This preferential treatment is a big deal. Your immediate relatives are not subject to the statutory limits on the number of green cards that USCIS and DOS can issue each year. This means they do not have to wait as long before a green card becomes available to them.

The Child Status Protection Act (CSPA) concerns children. A “child” is defined by U.S. immigration law as an unmarried person under the age of 21. 

Once the child of a U.S. citizen turns 21 or gets married, they are no longer legally considered a child. This means they are no longer considered an immediate relative of the U.S. citizen.

If you are not an immediate relative of a U.S. citizen, you no longer get preferential treatment. This means you have to wait until a green card becomes available to you, which can take many years.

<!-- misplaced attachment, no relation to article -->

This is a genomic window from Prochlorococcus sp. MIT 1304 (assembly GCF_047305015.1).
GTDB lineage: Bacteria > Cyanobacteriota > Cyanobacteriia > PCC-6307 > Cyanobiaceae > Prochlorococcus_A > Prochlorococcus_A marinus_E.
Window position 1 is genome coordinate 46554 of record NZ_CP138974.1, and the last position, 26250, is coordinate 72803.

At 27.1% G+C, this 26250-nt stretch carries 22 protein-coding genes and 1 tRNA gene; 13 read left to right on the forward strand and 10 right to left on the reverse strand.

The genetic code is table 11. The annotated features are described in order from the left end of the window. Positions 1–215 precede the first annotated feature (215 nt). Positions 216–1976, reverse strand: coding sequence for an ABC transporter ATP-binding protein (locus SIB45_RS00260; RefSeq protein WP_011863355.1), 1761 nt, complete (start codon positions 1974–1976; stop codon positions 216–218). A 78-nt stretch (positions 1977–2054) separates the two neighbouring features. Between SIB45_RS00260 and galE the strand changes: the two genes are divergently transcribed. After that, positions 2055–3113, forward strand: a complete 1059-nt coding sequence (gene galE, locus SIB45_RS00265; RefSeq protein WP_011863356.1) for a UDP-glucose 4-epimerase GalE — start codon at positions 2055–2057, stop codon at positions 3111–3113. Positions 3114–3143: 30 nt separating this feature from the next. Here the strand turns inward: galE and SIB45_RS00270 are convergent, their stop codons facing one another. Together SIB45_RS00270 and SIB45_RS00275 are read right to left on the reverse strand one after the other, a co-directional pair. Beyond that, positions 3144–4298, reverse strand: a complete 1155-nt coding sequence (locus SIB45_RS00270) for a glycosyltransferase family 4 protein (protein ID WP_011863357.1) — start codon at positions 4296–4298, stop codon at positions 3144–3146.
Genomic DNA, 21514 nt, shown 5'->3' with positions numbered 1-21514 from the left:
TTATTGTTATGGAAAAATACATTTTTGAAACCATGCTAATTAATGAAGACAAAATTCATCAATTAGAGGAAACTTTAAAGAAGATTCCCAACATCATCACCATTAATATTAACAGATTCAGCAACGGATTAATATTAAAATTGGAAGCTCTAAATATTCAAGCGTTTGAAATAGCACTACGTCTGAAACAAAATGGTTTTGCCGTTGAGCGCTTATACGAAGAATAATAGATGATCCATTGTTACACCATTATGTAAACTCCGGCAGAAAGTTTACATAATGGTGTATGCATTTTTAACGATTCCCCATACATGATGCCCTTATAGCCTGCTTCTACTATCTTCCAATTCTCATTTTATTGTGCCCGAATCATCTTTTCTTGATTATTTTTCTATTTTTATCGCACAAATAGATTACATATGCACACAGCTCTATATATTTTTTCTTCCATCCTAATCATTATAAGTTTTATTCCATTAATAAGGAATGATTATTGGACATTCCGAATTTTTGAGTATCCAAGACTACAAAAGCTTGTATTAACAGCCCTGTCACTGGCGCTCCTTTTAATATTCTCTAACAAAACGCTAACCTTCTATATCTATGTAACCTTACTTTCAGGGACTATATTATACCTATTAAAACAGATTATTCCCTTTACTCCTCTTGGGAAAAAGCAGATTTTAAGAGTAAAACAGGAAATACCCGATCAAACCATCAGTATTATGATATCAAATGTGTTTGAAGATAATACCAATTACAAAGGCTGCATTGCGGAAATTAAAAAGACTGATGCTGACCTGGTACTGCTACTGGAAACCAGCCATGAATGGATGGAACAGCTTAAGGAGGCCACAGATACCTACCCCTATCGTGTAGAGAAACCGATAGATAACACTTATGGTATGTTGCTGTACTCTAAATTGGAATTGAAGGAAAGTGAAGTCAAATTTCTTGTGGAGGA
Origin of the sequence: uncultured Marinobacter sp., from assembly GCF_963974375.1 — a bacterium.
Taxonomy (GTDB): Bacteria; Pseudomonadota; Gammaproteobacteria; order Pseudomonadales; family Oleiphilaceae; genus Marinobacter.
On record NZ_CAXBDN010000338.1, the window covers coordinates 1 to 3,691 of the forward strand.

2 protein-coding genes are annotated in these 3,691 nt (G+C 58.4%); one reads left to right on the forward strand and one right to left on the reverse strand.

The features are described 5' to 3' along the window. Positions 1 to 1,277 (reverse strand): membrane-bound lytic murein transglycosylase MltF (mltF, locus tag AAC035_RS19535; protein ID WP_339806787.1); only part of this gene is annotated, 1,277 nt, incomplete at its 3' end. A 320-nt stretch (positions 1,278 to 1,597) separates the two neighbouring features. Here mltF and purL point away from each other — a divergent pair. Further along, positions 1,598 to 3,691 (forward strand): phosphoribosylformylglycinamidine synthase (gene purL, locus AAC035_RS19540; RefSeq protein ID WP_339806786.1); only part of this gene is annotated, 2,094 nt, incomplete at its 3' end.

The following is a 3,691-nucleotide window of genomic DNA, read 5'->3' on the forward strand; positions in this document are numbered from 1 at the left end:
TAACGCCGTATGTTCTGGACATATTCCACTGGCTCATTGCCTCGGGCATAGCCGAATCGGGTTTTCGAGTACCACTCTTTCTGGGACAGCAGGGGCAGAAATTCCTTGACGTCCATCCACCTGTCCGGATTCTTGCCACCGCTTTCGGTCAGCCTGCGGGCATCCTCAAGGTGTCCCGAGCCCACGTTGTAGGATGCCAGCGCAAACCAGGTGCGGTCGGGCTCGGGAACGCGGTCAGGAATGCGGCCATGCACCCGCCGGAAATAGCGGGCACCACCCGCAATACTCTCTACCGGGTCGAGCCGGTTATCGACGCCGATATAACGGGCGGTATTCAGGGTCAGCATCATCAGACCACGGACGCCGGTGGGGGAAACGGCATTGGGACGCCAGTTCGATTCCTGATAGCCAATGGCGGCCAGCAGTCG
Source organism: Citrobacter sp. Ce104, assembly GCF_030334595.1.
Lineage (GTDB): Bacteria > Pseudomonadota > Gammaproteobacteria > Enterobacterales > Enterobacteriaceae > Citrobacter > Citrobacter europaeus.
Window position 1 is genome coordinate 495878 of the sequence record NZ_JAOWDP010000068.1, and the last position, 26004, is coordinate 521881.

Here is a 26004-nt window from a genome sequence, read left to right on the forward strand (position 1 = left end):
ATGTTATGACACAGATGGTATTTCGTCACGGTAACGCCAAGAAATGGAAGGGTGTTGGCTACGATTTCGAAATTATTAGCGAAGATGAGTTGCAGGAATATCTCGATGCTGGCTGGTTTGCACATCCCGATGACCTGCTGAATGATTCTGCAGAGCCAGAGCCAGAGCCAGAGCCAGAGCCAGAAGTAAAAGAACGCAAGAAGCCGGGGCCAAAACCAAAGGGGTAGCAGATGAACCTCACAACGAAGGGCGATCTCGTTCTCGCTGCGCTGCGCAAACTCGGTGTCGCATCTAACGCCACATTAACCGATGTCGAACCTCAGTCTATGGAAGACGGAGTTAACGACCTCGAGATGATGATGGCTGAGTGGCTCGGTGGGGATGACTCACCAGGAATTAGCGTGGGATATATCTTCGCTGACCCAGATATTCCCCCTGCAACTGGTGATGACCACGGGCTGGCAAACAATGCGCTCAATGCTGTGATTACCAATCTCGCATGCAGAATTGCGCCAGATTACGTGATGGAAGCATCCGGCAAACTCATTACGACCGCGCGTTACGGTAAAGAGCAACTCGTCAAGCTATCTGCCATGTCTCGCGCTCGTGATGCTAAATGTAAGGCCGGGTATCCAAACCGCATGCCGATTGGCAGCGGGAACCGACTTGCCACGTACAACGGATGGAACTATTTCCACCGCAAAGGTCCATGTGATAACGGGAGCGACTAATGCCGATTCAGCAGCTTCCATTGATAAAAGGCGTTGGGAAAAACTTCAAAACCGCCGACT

The Child Status Protection Act (CSPA) ensures as long as the USCIS receives Form I-130 at least one day before your child turns 21, your child will be considered an “immediate relative” even if he or she is 21 or older by the time the petition is finally approved.

CSPA Strategy for Immediate Relative Petitions

If you are a U.S. citizen hoping to have your child live in the U.S. permanently, you should consider the following strategies:

  • Check whether your child is already a U.S. citizen – the rules for who may acquire U.S. citizenship through parents have changed throughout the years. Before opening an immigration petition, check whether your child may already be eligible for U.S. citizenship based on their place of birth and residency.